To complicate the imprecision of footwear selection, different styles have different shapes that lead to different fits for the same designated size for the same pair of feet. Some areas of the foot and the corresponding locations within the cavity of the footwear are more critical than other locations depending on the style of footwear selected. For example, the width fit in stiff footwear, such as dress shoes, is more critical than the width fit in soft-shoes, such as comfort walking shoes. With a large variation between footlasts, styles, and feet, often the selection of the footwear is imprecise leading to many returns. Consequently, customers often reframe from purchasing footwear for themselves as well as for others resulting is missed sale opportunities for the customers and manufactures. The majority of footwear returns from both direct in-store and indirect non-store are first for fit then for comfort. Proper length and width sizing of the inside of footwear to the length and width of feet does not assure that the best size of that style with a comfortable fit is selected. The sizes for different styles and from different manufacturers may require size variations of up to two sizes using the same American footwear scale for size designation. The ordering of a correct designated size does not guaranty that the footwear will properly and conformably fit.
It is now possible to image a human foot in traditional X-Y-Z three dimensions with accurate precision. A foot can be accurately imaged using optical scanning systems and methods. To image the foot, that customer may be provided an identification number for referencing the foot image to the respective human. However, because there is no current practical way to precisely match the shape of a foot to a corresponding style and footlast, the three-dimension foot image and identification is of little value when selecting footwear. These and other disadvantages are solve or reduced using the present invention.
An object of the invention is to provide a system and method for precise selection of proper and comfortable fitting footwear.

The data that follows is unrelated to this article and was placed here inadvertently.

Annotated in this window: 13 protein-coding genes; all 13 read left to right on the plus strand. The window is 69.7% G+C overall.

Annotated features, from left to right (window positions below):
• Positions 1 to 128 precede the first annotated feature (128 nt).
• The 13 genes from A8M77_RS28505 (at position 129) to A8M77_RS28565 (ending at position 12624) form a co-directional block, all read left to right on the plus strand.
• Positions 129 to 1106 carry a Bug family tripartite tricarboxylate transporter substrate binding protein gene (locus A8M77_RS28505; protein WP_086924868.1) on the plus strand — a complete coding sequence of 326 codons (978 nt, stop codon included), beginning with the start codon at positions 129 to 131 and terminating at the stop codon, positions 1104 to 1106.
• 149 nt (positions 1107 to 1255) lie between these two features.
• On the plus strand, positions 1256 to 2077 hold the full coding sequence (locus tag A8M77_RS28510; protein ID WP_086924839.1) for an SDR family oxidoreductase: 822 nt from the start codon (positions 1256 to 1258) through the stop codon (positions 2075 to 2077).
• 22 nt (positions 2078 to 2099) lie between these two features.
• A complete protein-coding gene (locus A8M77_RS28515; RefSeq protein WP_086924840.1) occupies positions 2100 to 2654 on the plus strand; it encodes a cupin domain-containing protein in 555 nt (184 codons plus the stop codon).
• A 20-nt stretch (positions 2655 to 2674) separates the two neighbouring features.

Another object of the invention is to provide a system and method for matching foot images to footlasts for precise selection of proper and comfortable fitting footwear.
Yet another object of the invention is to provide a system and method for matching foot images to footlasts using fitting tolerances for precise selection of proper and comfortable fitting footwear.
Still another object of the invention is a system and method for matching foot images to respective footlasts within respective fitting tolerances and weighted comfort zones for precise selection of proper and comfortable fitting footwear.
Still a further object of the invention is a system and method for matching precision foot images to respective precision footlasts of respective footwear styles within respective fitting tolerances and weighted comfort zones for precise selection of proper and comfortable fitting footwear.
The invention is directed to a comprehensive precision system and method for matching precision foot images to respective precision footlasts of respective footwear styles for precise selection of proper and comfortable fitting footwear. A proper fit goes to correct sizing while a comfortable fits goes to the feel of the footwear when worn. The system is enhanced using respective fitting tolerances and weighted comfort zones for improved precision in footwear selection. Three-dimensional (3D) images of feet are matched to three-dimensional images of footlasts. Computer database storage and processing enables the matching of foot images with correctly sized footlasts that defines the cavity of the footwear. Because both the feet and shoe cavities are precisely imaged in 3D, the customer can select footwear with a high degree of confidence that the selected style and size of the footwear will properly and comfortably fit the feet when received.
The human feet are imaged and crossed referenced to a customer identification number (ID). The foot images are represented in a precision 3D-foot data structure. The footlasts that define the inside cavity are cross-referenced to particular styles and manufacturers. The footlast are also represented in a precision 3D-foot data structure. In the preferred form, the footlast and foot image 3D data structure are the same for ease of matching foot images to the best proper and comfortable fitting footwear. After imaging the feet of a human being and imaging the footlast, a customer can at any time provide the customer ID and the desired style of a manufacturer. The system and method cross-references the customer ID to the 3D-foot image representation. Then the system and method selects among the sets of 3D footlast representations to automatically match the foot image to the best footlast from a set of footlasts for the selected style and present the human with the best fit size.